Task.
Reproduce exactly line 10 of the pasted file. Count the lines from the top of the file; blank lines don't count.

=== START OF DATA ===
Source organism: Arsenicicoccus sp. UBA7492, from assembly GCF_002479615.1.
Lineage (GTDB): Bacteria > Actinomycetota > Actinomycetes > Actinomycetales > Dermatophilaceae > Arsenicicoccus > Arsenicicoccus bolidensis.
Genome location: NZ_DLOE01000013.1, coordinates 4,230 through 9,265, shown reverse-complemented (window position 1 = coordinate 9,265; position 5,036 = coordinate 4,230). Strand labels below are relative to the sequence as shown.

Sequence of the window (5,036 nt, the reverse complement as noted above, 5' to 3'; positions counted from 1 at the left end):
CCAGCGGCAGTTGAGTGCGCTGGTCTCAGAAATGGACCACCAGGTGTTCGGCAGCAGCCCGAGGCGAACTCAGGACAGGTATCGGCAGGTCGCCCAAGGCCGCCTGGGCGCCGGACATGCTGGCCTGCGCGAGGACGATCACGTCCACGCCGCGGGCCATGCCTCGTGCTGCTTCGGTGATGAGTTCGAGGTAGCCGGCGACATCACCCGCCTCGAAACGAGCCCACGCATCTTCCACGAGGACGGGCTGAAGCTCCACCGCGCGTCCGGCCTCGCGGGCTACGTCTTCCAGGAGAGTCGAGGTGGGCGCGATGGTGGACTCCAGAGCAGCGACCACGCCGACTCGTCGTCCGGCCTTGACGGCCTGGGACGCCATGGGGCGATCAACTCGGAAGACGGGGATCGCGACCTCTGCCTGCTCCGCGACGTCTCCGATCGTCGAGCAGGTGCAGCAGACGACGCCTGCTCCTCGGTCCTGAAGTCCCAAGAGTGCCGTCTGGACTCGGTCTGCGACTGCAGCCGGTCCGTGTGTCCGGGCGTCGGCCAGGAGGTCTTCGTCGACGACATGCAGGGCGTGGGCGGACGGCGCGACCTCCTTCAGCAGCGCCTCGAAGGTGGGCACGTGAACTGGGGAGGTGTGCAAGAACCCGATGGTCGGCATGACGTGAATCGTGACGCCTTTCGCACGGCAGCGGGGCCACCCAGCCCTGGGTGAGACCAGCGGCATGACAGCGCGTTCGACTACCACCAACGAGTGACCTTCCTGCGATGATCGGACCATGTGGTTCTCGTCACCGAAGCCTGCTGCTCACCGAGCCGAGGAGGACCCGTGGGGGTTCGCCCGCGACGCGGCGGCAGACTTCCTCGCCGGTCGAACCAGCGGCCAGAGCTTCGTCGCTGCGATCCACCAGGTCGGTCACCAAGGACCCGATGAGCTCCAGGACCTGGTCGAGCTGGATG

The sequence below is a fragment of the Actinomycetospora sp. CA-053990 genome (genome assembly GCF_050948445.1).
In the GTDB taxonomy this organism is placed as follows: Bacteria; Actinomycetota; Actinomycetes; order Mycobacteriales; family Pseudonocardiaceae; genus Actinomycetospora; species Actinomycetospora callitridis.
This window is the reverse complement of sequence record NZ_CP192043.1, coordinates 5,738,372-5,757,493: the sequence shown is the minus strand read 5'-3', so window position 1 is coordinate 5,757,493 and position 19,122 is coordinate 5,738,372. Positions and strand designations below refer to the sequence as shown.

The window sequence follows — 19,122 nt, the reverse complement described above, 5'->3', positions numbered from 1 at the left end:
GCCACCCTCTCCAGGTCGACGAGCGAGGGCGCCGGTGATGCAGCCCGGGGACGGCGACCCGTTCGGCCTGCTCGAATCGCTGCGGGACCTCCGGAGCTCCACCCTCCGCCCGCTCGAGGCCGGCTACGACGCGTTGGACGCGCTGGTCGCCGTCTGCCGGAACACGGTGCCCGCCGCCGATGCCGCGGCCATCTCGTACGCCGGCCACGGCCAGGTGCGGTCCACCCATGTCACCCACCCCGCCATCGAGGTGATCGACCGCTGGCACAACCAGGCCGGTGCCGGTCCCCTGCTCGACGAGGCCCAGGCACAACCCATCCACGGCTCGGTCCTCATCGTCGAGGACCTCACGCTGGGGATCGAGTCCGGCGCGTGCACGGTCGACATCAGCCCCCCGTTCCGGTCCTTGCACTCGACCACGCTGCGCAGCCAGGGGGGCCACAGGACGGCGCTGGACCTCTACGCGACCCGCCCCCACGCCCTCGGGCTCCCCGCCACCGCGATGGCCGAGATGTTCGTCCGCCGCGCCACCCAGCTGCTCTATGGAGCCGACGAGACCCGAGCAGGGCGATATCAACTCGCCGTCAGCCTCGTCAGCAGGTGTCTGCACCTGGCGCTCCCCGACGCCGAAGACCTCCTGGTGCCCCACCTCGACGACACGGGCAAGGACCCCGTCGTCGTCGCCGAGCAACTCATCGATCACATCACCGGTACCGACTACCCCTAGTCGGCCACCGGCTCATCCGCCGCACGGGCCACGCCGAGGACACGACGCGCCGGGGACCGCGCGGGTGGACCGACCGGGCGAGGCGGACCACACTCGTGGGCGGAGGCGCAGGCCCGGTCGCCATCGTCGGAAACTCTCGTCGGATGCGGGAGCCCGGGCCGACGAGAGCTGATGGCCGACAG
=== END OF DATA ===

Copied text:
GCCACCCTCTCCAGGTCGACGAGCGAGGGCGCCGGTGATGCAGCCCGGGGACGGCGACCCGTTCGGCCTGCTCGAATCGCTGCGGGACCTCCGGAGCTCCACCCTCCGCCCGCTCGAGGCCGGCTACGACGCGTTGGACGCGCTGGTCGCCGTCTGCCGGAACACGGTGCCCGCCGCCGATGCCGCGGCCATCTCGTACGCCGGCCACGGCCAGGTGCGGTCCACCCATGTCACCCACCCCGCCATCGAGGTGATCGACCGCTGGCACAACCAGGCCGGTGCCGGTCCCCTGCTCGACGAGGCCCAGGCACAACCCATCCACGGCTCGGTCCTCATCGTCGAGGACCTCACGCTGGGGATCGAGTCCGGCGCGTGCACGGTCGACATCAGCCCCCCGTTCCGGTCCTTGCACTCGACCACGCTGCGCAGCCAGGGGGGCCACAGGACGGCGCTGGACCTCTACGCGACCCGCCCCCACGCCCTCGGGCTCCCCGCCACCGCGATGGCCGAGATGTTCGTCCGCCGCGCCACCCAGCTGCTCTATGGAGCCGACGAGACCCGAGCAGGGCGATATCAACTCGCCGTCAGCCTCGTCAGCAGGTGTCTGCACCTGGCGCTCCCCGACGCCGAAGACCTCCTGGTGCCCCACCTCGACGACACGGGCAAGGACCCCGTCGTCGTCGCCGAGCAACTCATCGATCACATCACCGGTACCGACTACCCCTAGTCGGCCACCGGCTCATCCGCCGCACGGGCCACGCCGAGGACACGACGCGCCGGGGACCGCGCGGGTGGACCGACCGGGCGAGGCGGACCACACTCGTGGGCGGAGGCGCAGGCCCGGTCGCCATCGTCGGAAACTCTCGTCGGATGCGGGAGCCCGGGCCGACGAGAGCTGATGGCCGACAG